Counties are partners, not barriers to broadband. It’s time to tell Congress the same

Seamus Dowdall  |  Editorial  |  National Association of Counties

Recently proposed legislation in the House of Representatives has sought to up-end the role of local governments in the siting decisions process of both wireless and wireline broadband infrastructure. The legislation, The American Broadband Deployment Act of 2023 (H.R. 3557), would enact a series of preemptions that would severely limit the ability of counties to engage in the permitting process, perform land use and zoning reviews and offer sensible feedback for internet service providers on how to deploy their infrastructure in a manner that will protect the public’s interest from a public safety perspective. The National Association of Counties (NACo) Telecommunications & Technology Policy Steering Committee has long-adopted language in the NACo American County Platform that supports the preservation of local decision-making authority in the siting decisions of both wireless and wireline telecommunications infrastructure. As such, we encourage members to vote NO on H.R. 3557, and to remind Congress of the numerous ways in which counties have played a role as facilitators for broadband access and services in their communities. 

Community Anchors

Digital Public Library Ecosystem 2023

Rachel Noorda, Kathi Inman Berens  |  Research  |  American Library Association

The Digital Public Library Ecosystem is the network of digital book collection and circulation specifically through public libraries. Three factors contribute to current confusion about the digital public library ecosystem. One, essential terms like reading, library use, circulation, and holds have been inconsistently defined across the industry and in other reports. Two, the digital public library ecosystem is complex, and different elements of the ecosystem do not necessarily work or communicate with each other directly. Three, availability of books in the digital public library ecosystem is limited by digital licensing and the contractual limitations for digital materials. This report: 

  • Defines terms related to digital library lending and licensing
  • Identifies the current players and processes in the digital public library ecosystem
  • Explains how digital licensing and circulation work
  • Contextualizes why these matter:
    • Digital book borrowing has increased 34% since 2019, with a 10% growth “postpandemic” between 2021–2022.2
    • Gen Z and millennials don’t understand that digital books provided through services like OverDrive’s Libby app are connected to their local public library. As the book industry competes in an increasingly crowded entertainment marketplace, flexible licensing terms of digital books reduce patron waits, and allow libraries to maximize their digital collections budgets.


The race to 5G is over— now it’s time to pay the bill

Allison Johnson  |  Vox

The Consumer Electronics Show 2024 is just around the corner, and while telecommunications executives were eager to shout about 5G to the rafters just a few years ago, you’ll probably be lucky to hear so much as a whisper about it this time around. While it’s true that 5G has actually arrived, the fantastic use cases we heard about years ago haven’t materialized. But deploying 5G at the breakneck speeds required to win an imaginary race resulted in one fewer major wireless carrier to choose from and lots of debt to repay. 5G will improve as time marches on as it tends to, particularly when the networks have fully deployed standalone 5G. But we can probably stop holding our breath for that killer app and make peace with the fact that technological progress is often slow and boring — moving forward cell tower by cell tower, not by leaps and bounds. In the short term, its greatest effect might be a more consolidated, more expensive wireless broadband market. If it’s any consolation, you can take some comfort in the fact that we probably won’t be seeing commercials for 6G anytime soon.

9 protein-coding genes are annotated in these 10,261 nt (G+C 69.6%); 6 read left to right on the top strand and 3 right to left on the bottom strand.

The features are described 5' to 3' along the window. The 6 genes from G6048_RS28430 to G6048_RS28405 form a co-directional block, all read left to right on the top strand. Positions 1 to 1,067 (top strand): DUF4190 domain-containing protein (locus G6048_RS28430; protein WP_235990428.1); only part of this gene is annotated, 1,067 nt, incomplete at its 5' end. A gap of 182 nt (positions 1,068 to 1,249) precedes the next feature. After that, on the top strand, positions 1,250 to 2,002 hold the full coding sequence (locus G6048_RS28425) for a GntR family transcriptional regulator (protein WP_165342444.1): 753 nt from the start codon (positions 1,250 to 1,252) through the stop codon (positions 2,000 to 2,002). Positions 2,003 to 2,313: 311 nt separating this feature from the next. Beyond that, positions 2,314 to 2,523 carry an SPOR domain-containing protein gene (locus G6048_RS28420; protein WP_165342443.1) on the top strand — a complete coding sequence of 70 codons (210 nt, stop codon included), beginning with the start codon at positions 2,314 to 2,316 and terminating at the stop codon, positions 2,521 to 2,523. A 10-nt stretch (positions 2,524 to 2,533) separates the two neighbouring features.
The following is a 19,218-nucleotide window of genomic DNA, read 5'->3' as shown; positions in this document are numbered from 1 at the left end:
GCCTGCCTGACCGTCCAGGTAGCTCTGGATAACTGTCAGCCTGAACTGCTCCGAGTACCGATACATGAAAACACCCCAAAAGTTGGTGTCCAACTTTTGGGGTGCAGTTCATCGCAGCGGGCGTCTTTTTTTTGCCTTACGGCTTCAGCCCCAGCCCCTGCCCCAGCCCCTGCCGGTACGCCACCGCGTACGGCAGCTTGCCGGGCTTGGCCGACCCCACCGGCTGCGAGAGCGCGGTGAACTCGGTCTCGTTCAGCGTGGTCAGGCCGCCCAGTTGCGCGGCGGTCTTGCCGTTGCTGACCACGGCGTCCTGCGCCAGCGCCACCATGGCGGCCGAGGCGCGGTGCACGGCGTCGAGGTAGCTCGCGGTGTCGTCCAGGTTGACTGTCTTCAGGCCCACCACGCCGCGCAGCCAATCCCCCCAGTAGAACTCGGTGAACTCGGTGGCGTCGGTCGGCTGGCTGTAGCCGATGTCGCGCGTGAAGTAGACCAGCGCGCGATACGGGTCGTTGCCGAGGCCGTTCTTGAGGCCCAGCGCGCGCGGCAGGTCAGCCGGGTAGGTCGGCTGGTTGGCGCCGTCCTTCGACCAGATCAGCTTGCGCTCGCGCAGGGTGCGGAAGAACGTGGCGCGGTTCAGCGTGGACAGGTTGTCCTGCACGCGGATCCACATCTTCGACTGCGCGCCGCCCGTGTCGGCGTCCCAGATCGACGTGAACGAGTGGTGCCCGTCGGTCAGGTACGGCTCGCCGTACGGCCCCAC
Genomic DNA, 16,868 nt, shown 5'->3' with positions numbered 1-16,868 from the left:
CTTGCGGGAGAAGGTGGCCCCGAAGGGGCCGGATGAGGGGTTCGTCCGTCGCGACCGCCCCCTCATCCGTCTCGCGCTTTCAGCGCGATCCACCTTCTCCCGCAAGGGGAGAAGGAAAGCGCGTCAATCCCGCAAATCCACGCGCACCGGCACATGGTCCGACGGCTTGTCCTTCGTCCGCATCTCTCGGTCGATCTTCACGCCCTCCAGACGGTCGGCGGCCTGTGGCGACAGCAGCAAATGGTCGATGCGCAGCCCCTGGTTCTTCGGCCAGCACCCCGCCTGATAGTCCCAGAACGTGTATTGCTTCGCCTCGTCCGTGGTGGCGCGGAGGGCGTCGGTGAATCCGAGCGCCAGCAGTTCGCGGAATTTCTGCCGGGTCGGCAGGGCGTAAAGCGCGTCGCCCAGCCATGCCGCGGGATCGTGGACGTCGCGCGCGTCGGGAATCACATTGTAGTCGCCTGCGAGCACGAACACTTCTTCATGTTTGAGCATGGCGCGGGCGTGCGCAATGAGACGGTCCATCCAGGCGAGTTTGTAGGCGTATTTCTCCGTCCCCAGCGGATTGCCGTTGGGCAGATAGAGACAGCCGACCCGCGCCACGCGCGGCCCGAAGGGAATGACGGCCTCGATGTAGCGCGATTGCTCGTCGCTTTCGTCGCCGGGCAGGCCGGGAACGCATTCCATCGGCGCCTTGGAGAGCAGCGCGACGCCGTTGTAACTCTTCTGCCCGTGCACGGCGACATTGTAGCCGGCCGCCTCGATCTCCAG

Big Tech Backslide

Nora Benavidez  |  Research  |  Free Press

After the deadly insurrection at the U.S. Capitol on Jan. 6, 2021, tech companies finally seemed to accept that their failure to moderate content was undermining public safety and democracy. In the aftermath, most social-media companies removed users who spread anti-democratic conspiracies or used their online platforms to incite violence. Leading up to the 2022 U.S. midterm elections, tech companies promised users, civil-society groups and governments that they would safeguard election integrity and free expression on their platforms. In 2022, Free Press graded the four major platforms’ policies against 15 recommendations we helped develop that are designed to curb the spread of election disinformation and extremism. Our research found that although tech companies have long promised to fight disinformation and hate, there is a notable gap between what the companies say they want to do and what they actually do in practice. We found that in 2023, the largest social-media companies have deprioritized content moderation and other user trust and safety protections, including rolling back platform policies that had reduced the presence of hate, harassment and lies on their networks. These companies have also laid off critical staff and teams tasked with maintaining platform integrity. Taken together with the preferential treatment of VIP users — reflected in the reinstatement of Donald Trump’s accounts on Meta, Twitter and YouTube — these developments represent a dangerous backslide. In turn, this has created a toxic online environment that is vulnerable to exploitation from anti-democracy forces, white supremacists and other bad actors.

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Benton (www.benton.org) provides the only free, reliable, and non-partisan daily digest that curates and distributes news related to universal broadband, while connecting communications, democracy, and public interest issues. Posted Monday through Friday, this service provides updates on important industry developments, policy issues, and other related news events. While the summaries are factually accurate, their sometimes informal tone may not always represent the tone of the original articles. Headlines are compiled by Kevin Taglang (headlines AT benton DOT org), Grace Tepper (grace AT benton DOT org), and David L. Clay II (dclay AT benton DOT org) — we welcome your comments.